October 27, 2016
Can Drag Queens and Hired Guns Save Darfur?
Posted on Jun 28, 2007
Of Drag Queens and Citizen Movements
Alongside celebrities, the second faction of the 21st century peacekeeping trio is grass-roots activists. From Omaha to Hartford, “everyday” people are the ones who’ve thrust Darfur onto the world stage, forming one of the most extensive social movements since the anti-apartheid struggles of the 1980s and early 1990s. This month alone, the Save Darfur Coalition offers opportunities to Bake for Darfur; Dance for Darfur; Dunk for Darfur; and Buy Adorable Purple Panties for Darfur. Previously, you could Stroll for Sudan in Beloit, Wis., or attend a Peace Jam in Fulton, Mo. In fact, one might easily wonder whether Americans are having a bit too much fun with a distant genocide—who knew you could earn Instant Karma by buying a “Save Darfur” musical compilation from Amazon.com? But the outcomes of all this labor speak for themselves: student and community groups now contribute more to the African Union Mission in Sudan—financially and politically—than most world superpowers.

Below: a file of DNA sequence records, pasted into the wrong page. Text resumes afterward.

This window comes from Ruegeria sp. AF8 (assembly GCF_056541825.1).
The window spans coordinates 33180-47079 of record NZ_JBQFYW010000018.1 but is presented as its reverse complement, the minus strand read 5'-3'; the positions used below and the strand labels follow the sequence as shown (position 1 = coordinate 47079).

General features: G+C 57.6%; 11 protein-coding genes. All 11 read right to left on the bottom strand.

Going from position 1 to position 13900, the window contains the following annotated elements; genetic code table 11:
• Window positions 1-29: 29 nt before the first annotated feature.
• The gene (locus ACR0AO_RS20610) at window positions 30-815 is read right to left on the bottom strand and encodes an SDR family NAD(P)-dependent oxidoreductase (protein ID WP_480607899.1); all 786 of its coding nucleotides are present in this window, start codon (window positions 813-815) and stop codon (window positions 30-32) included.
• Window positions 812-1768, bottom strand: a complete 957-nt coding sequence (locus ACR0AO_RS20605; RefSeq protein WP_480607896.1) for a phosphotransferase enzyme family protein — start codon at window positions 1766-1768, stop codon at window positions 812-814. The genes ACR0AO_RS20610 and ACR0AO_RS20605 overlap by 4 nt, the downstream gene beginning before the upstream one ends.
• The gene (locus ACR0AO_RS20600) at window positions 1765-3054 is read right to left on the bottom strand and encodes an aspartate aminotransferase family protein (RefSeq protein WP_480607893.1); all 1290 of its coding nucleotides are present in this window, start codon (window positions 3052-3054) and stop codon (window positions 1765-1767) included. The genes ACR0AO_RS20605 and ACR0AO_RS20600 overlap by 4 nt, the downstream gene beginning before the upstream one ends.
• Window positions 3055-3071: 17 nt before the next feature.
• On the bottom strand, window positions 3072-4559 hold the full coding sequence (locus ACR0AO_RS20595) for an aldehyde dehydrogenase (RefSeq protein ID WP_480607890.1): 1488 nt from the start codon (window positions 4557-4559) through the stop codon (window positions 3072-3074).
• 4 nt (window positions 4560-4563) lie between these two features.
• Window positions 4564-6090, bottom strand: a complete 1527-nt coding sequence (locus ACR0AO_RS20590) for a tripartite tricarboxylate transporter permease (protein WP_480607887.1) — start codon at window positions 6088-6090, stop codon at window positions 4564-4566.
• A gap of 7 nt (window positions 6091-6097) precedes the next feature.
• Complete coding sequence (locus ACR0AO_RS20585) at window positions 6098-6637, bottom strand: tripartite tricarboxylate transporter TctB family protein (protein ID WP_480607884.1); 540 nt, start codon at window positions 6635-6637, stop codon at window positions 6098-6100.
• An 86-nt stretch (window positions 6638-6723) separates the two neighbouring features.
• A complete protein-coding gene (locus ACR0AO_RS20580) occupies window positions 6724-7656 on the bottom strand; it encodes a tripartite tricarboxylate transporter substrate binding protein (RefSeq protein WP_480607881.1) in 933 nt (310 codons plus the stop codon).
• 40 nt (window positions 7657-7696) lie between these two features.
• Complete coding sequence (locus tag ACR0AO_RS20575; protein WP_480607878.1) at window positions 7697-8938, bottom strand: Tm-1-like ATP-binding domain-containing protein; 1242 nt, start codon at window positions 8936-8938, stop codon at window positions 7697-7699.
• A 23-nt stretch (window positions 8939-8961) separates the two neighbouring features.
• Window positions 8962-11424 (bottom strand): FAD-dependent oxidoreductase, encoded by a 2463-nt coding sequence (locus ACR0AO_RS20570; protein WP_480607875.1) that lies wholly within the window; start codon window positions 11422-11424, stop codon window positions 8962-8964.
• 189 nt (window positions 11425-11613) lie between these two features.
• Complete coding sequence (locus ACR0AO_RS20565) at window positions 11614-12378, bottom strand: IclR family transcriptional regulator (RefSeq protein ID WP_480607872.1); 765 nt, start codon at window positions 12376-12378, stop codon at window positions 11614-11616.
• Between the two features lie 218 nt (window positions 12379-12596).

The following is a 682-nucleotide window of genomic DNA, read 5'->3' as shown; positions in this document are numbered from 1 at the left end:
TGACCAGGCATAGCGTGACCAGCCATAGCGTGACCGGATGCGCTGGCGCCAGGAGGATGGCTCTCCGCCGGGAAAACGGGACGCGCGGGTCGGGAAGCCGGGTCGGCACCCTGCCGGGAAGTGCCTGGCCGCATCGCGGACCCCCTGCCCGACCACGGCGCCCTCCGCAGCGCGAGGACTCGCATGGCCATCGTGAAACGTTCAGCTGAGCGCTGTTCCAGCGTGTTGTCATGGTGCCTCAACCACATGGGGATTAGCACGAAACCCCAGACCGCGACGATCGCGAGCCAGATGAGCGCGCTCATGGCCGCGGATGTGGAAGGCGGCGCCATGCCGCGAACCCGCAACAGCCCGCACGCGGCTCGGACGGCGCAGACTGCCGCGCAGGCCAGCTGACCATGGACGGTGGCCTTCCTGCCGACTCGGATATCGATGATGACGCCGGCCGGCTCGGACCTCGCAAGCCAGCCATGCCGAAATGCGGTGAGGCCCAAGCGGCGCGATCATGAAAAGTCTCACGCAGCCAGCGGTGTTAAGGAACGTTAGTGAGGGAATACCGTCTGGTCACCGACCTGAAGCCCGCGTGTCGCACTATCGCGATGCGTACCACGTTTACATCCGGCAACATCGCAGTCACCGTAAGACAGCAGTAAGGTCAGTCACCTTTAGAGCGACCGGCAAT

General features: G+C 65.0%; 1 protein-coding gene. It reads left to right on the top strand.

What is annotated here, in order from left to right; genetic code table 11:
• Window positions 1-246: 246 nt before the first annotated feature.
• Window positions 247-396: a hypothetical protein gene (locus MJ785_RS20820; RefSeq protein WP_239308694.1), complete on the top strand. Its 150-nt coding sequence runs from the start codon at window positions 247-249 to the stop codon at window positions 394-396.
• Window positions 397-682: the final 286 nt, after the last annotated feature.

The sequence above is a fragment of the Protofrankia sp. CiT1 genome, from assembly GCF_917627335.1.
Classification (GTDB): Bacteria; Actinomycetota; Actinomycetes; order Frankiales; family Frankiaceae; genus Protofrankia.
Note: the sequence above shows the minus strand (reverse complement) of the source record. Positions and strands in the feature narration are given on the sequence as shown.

Recall the teenage cross-dressers in Minneapolis. They’re just one spoke in the massive hub of the Genocide Intervention Network, a nonprofit started by fresh-faced Swarthmore grads in October 2004. The group has raised more than $350,000 to support AMIS civilian protection initiatives—with donors ranging from a Salt Lake City piano teacher (who donated two weeks’ earnings) to an eager philanthropist (who dashed off a check for $25,000). This spring, the group’s representatives traveled to Darfur to learn more about civilians’ needs firsthand; in one displacement camp, a local woman explained: “The AU is only for observation. They will watch us like cinema if we are attacked. They just write reports.” In response, GI-Net has begun working with community leaders, regional experts and women in the camps to enhance AMIS firewood patrols and other civilian security measures. Along with these efforts abroad, the group runs a hodgepodge of domestic programs: divestment initiatives, educational campaign and creative lobbying schemes such as the Darfur Scorecard.